Halifax man accused of breaking Syrian economic sanctions elects trial by judge
Lawyer for Nader Mohamad Kalai says client is out of the country, won't be present for preliminary hearing
A Halifax businessman has elected to be tried by a judge in Nova Scotia Supreme Court on allegations he broke international economic sanctions against Syria.
Nader Mohamad Kalai, 53, did not appear in court Monday for his arraignment. Halifax defence lawyer Joel Pink appeared on his behalf.
Kalai is a Syrian national with permanent residency in Halifax. He is known to be a close associate of Syrian President Bashar al-Assad and his loyalists.
Pink also requested that Kalai not be present when his preliminary inquiry is held in January of next year.
Pink said his client is out of the country. The Crown did not object to Pink's request.
Kalai is facing one charge under the Special Economic Measures Act (SEMA) tied to a payment of 15 million Syrian pounds — or about $140,000 — to a company called Syrialink on Nov. 27, 2013, according to court documents filed in June.
An investigation, that lasted nearly two years, led to the charge which is detailed in documents sworn by a Canada Border Services Agency investigator.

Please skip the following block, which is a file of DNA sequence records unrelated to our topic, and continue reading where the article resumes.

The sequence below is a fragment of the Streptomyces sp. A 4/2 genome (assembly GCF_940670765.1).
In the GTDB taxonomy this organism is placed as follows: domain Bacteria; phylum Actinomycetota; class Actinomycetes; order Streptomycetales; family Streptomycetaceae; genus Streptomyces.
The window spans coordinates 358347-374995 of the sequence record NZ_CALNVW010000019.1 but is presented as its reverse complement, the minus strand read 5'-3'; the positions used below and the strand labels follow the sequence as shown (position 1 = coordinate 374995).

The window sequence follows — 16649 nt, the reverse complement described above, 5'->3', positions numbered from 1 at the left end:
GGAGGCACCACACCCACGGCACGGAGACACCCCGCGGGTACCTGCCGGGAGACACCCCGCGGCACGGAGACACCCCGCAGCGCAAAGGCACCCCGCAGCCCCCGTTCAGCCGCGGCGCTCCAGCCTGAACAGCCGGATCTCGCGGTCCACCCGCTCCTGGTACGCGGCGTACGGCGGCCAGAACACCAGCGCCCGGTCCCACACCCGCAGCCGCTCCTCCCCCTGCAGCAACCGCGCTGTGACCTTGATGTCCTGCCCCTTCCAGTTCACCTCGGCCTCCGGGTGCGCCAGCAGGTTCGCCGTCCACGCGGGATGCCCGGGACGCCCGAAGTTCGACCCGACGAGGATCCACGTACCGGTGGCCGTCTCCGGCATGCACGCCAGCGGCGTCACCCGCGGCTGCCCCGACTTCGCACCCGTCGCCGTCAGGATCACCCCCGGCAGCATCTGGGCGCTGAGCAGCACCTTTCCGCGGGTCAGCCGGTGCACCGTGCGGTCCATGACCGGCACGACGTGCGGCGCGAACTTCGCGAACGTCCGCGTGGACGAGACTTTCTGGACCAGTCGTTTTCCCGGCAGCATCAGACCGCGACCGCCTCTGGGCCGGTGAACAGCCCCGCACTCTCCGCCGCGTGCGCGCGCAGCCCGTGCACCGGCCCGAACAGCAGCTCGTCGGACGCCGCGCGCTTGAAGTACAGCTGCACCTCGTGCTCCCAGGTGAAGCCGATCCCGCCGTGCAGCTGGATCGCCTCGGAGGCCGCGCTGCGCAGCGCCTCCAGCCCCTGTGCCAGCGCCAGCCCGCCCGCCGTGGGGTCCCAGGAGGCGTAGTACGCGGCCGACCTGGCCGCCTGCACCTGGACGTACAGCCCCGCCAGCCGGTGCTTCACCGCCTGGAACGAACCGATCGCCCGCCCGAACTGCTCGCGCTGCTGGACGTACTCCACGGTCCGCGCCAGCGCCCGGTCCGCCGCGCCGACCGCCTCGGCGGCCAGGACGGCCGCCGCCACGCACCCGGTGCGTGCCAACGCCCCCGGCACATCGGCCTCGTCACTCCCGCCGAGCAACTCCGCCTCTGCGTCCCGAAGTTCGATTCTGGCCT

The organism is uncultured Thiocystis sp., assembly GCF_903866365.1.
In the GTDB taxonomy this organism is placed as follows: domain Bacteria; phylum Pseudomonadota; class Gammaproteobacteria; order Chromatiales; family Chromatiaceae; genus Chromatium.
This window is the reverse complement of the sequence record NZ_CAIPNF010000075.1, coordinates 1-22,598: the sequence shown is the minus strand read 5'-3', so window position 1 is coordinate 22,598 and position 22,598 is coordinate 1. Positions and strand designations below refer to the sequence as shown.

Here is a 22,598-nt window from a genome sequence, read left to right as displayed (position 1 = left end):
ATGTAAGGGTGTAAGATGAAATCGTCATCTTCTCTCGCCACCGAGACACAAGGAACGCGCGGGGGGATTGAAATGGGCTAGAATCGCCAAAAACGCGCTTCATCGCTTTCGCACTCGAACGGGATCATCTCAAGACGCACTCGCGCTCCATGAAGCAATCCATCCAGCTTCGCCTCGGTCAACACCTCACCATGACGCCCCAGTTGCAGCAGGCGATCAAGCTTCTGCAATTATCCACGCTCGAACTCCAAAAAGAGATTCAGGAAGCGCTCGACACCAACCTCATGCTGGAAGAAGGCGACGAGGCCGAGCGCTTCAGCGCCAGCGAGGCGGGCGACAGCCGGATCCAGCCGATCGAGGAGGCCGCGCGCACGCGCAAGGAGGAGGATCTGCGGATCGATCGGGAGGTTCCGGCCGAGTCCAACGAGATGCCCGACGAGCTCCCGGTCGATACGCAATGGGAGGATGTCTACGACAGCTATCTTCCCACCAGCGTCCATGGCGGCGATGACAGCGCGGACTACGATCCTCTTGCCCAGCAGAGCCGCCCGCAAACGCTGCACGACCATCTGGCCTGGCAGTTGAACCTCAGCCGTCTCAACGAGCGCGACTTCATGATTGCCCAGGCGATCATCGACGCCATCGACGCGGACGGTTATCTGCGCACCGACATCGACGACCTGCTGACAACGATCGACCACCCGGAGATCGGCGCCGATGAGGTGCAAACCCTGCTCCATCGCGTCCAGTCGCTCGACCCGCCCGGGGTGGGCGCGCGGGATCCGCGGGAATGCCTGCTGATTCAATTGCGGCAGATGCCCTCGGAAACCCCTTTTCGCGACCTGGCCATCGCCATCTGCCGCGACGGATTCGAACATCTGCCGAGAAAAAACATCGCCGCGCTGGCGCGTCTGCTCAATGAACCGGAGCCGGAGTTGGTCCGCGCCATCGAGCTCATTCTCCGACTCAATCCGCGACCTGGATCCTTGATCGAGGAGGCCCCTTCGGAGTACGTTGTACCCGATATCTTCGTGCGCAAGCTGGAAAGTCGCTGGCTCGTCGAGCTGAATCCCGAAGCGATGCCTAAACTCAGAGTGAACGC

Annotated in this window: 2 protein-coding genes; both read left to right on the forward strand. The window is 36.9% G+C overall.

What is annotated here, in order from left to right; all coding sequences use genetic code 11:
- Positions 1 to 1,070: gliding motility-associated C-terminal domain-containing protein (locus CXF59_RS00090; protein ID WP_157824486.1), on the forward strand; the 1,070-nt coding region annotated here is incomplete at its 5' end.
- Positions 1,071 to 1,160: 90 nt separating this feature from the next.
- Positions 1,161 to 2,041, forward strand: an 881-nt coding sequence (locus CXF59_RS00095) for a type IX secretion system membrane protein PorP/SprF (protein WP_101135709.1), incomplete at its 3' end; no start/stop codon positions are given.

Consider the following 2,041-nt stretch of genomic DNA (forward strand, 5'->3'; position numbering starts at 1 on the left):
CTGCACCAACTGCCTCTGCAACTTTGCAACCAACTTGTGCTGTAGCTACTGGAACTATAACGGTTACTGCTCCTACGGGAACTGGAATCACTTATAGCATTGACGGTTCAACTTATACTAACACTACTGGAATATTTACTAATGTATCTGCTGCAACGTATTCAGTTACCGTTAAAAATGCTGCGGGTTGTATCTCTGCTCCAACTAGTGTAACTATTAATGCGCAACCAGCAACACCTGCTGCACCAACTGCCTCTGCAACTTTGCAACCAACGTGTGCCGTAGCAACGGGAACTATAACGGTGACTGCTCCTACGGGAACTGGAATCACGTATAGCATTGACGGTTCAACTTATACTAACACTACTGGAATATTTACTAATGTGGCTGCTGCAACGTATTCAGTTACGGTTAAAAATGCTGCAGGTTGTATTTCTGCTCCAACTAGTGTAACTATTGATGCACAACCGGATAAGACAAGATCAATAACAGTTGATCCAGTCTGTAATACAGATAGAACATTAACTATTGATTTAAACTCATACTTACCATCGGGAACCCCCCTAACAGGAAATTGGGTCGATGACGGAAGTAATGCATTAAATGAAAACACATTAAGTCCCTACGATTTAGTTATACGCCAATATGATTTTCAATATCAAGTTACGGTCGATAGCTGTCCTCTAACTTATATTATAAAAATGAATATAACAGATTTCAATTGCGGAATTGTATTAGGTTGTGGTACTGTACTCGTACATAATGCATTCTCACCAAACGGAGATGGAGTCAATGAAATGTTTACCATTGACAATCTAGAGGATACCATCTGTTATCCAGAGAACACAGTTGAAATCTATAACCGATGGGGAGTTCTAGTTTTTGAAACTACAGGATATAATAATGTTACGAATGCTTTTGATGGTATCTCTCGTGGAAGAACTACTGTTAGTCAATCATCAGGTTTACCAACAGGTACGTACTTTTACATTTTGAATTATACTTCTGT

The documents also state that Canada Revenue Agency is investigating Kalai for tax evasion and failure to report hundreds of thousands of dollars in income.
A preliminary inquiry into the economic sanctions charge is set for a half day on Jan. 11, 2019 in Nova Scotia provincial court in Halifax.
Offence carries five-year prison term
Kalai, his wife, their six children and his mother-in-law all reside in Halifax. He runs a telecommunications consulting company, called Telefocus Consultants Inc., out of the family home on Young Avenue in the city's south end.
Canada has had formal sanctions in place against Syria, a number of high-ranking Syrian officials and a handful of Syrian businesses since 2011 — a response to the regime's use of violence against its own people, including apparent chemical weapon attacks.
The sanctions are intended to isolate the regime by restricting the flow of investment and cash into the war-torn country. The maximum penalty for violating sanctions is a five-year prison term.